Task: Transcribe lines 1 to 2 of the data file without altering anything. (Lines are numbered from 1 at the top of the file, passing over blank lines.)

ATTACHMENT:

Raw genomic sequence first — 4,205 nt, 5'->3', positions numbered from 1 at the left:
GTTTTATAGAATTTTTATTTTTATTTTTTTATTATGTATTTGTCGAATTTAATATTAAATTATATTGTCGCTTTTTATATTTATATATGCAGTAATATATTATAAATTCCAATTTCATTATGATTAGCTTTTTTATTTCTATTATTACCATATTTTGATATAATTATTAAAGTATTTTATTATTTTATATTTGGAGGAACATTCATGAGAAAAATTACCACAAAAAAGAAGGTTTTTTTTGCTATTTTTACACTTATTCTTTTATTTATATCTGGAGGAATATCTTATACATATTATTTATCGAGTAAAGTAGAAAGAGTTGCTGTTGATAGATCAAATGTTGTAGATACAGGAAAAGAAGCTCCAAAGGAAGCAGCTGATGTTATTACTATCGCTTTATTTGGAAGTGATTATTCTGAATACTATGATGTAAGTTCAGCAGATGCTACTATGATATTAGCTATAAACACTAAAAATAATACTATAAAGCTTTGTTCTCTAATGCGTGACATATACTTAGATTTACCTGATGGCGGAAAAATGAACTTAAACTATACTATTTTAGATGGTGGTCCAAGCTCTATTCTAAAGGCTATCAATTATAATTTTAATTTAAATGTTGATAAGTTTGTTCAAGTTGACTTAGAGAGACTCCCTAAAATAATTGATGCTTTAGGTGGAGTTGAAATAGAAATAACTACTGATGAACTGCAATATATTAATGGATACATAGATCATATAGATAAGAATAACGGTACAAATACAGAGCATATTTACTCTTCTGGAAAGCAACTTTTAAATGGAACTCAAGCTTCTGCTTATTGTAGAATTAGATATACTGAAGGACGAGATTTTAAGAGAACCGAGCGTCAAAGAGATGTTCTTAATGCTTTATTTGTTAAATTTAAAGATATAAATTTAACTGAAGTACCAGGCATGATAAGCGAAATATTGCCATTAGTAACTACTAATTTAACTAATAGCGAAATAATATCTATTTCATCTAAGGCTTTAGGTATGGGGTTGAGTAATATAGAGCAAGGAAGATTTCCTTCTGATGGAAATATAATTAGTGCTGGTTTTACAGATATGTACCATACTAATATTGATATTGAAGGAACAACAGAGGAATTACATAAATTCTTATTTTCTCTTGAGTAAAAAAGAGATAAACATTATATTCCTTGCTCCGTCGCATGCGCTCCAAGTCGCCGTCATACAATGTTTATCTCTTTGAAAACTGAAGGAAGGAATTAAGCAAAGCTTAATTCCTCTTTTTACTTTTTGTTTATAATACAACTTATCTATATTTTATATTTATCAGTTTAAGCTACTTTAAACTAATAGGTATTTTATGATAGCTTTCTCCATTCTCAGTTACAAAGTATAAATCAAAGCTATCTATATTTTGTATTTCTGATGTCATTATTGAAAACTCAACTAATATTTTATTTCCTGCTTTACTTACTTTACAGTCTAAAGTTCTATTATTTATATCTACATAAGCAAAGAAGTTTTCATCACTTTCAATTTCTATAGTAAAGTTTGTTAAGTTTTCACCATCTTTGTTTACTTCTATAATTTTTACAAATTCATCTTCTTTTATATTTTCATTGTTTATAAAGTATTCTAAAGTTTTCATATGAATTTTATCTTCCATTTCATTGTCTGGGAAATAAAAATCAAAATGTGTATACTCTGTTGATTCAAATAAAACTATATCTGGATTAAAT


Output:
Raw genomic sequence first — 4,205 nt, 5'->3', positions numbered from 1 at the left:
GTTTTATAGAATTTTTATTTTTATTTTTTTATTATGTATTTGTCGAATTTAATATTAAATTATATTGTCGCTTTTTATATTTATATATGCAGTAATATATTATAAATTCCAATTTCATTATGATTAGCTTTTTTATTTCTATTATTACCATATTTTGATATAATTATTAAAGTATTTTATTATTTTATATTTGGAGGAACATTCATGAGAAAAATTACCACAAAAAAGAAGGTTTTTTTTGCTATTTTTACACTTATTCTTTTATTTATATCTGGAGGAATATCTTATACATATTATTTATCGAGTAAAGTAGAAAGAGTTGCTGTTGATAGATCAAATGTTGTAGATACAGGAAAAGAAGCTCCAAAGGAAGCAGCTGATGTTATTACTATCGCTTTATTTGGAAGTGATTATTCTGAATACTATGATGTAAGTTCAGCAGATGCTACTATGATATTAGCTATAAACACTAAAAATAATACTATAAAGCTTTGTTCTCTAATGCGTGACATATACTTAGATTTACCTGATGGCGGAAAAATGAACTTAAACTATACTATTTTAGATGGTGGTCCAAGCTCTATTCTAAAGGCTATCAATTATAATTTTAATTTAAATGTTGATAAGTTTGTTCAAGTTGACTTAGAGAGACTCCCTAAAATAATTGATGCTTTAGGTGGAGTTGAAATAGAAATAACTACTGATGAACTGCAATATATTAATGGATACATAGATCATATAGATAAGAATAACGGTACAAATACAGAGCATATTTACTCTTCTGGAAAGCAACTTTTAAATGGAACTCAAGCTTCTGCTTATTGTAGAATTAGATATACTGAAGGACGAGATTTTAAGAGAACCGAGCGTCAAAGAGATGTTCTTAATGCTTTATTTGTTAAATTTAAAGATATAAATTTAACTGAAGTACCAGGCATGATAAGCGAAATATTGCCATTAGTAACTACTAATTTAACTAATAGCGAAATAATATCTATTTCATCTAAGGCTTTAGGTATGGGGTTGAGTAATATAGAGCAAGGAAGATTTCCTTCTGATGGAAATATAATTAGTGCTGGTTTTACAGATATGTACCATACTAATATTGATATTGAAGGAACAACAGAGGAATTACATAAATTCTTATTTTCTCTTGAGTAAAAAAGAGATAAACATTATATTCCTTGCTCCGTCGCATGCGCTCCAAGTCGCCGTCATACAATGTTTATCTCTTTGAAAACTGAAGGAAGGAATTAAGCAAAGCTTAATTCCTCTTTTTACTTTTTGTTTATAATACAACTTATCTATATTTTATATTTATCAGTTTAAGCTACTTTAAACTAATAGGTATTTTATGATAGCTTTCTCCATTCTCAGTTACAAAGTATAAATCAAAGCTATCTATATTTTGTATTTCTGATGTCATTATTGAAAACTCAACTAATATTTTATTTCCTGCTTTACTTACTTTACAGTCTAAAGTTCTATTATTTATATCTACATAAGCAAAGAAGTTTTCATCACTTTCAATTTCTATAGTAAAGTTTGTTAAGTTTTCACCATCTTTGTTTACTTCTATAATTTTTACAAATTCATCTTCTTTTATATTTTCATTGTTTATAAAGTATTCTAAAGTTTTCATATGAATTTTATCTTCCATTTCATTGTCTGGGAAATAAAAATCAAAATGTGTATACTCTGTTGATTCAAATAAAACTATATCTGGATTAAAT